21.11.2017 |

Stop using antibiotics in healthy animals, WHO urges farmers

We must discourage livestock rearing practices that depend on antibiotics (Photo: CC0)

Farmers and the food industry should stop using antibiotics to promote growth and prevent disease in healthy animals, the World Health Organisation (WHO) has warned. On November 7, the global health body published new guidelines with the aim of preserving the effectiveness of antibiotics that are important for human medicine. According to WHO, the over-use and misuse of antibiotics in animals that are otherwise healthy is contributing to the rising threat of antibiotic resistance. It is not the first warning of that kind: As long ago as 1997, WHO warned against the sub-therapeutic use of antibiotics in livestock production, as the development of resistant strains of bacteria made diseases untreatable with antibiotics. Some types of bacteria that cause serious infections in humans have already developed resistance to most or all of the available treatments, and the problem is that there are very few other promising options in the research pipeline. “Scientific evidence demonstrates that overuse of antibiotics in animals can contribute to the emergence of antibiotic resistance,” says Dr Kazuaki Miyagishima, Director of the Department of Food Safety and Zoonoses at WHO. “The volume of antibiotics used in animals is continuing to increase worldwide, driven by a growing demand for foods of animal origin, often produced through intensive animal husbandry.” In some countries, approximately 80% of total consumption of medically important antibiotics is in the animal sector, largely for growth promotion in healthy animals.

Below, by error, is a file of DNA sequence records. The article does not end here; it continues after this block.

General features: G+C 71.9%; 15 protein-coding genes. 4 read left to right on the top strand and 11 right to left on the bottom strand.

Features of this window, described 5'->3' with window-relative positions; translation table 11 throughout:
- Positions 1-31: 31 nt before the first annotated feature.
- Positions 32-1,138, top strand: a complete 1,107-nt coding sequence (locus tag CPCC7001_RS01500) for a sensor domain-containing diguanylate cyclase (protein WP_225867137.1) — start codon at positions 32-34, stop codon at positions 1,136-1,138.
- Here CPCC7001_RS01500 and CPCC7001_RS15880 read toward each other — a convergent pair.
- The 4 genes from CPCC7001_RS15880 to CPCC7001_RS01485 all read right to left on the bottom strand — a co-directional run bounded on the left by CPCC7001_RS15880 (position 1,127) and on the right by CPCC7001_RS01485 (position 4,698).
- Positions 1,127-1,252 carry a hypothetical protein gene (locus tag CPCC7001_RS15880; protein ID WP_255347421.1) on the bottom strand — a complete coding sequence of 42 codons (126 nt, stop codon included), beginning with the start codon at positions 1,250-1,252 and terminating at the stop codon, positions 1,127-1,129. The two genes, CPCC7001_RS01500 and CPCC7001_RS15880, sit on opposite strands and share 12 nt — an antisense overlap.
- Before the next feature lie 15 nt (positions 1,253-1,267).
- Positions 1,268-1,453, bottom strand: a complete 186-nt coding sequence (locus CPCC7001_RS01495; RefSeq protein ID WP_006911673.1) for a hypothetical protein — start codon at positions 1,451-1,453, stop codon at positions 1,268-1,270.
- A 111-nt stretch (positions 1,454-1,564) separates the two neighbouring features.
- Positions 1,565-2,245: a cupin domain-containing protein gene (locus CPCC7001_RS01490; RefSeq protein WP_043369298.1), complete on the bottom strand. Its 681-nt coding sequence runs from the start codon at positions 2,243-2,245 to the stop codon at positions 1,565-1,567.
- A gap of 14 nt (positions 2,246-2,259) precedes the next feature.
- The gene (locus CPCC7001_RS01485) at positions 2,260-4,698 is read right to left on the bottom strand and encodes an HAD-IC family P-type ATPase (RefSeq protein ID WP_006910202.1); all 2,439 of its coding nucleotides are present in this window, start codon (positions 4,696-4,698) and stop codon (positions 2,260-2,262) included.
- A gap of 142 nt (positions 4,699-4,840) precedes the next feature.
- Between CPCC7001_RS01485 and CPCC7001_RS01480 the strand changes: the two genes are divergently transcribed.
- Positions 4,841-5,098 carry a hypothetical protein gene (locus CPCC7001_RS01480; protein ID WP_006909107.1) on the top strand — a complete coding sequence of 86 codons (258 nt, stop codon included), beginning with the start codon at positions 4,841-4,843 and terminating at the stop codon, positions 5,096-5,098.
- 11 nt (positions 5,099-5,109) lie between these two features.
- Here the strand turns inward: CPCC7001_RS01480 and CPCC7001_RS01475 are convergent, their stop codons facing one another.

The WHO guidelines recommend an overall reduction in the use of all classes of medically important antibiotics in food-producing animals. The health body points to a systematic review published in the journal “The Lancet Planetary Health” which found that interventions that restrict antibiotic use in food-producing animals reduced antibiotic-resistant bacteria in these animals by up to 39%. Healthy animals should only receive antibiotics to prevent disease if it has been diagnosed in other animals in the same flock, herd, or fish population. Antibiotics used in animals should be selected from those WHO has listed as being “least important” to human health, and not from those classified as “highest priority critically important”. In addition, the health experts recommend a complete restriction of the use of all classes of medically important antimicrobials in food-producing animals for growth promotion. WHO highlights that many countries have already taken action to reduce the use of antibiotics in food-producing animals. For example, since 2006, the European Union has banned the use of antibiotics for growth promotion. However, the guidelines do not explicitly address the problems of a farming system that depends on antibiotics to keep animals healthy. It just calls for the implementation of alternative options to using antibiotics for disease prevention in animals, including improved hygiene, better use of vaccination, and changes in animal housing and husbandry practices. (ab)

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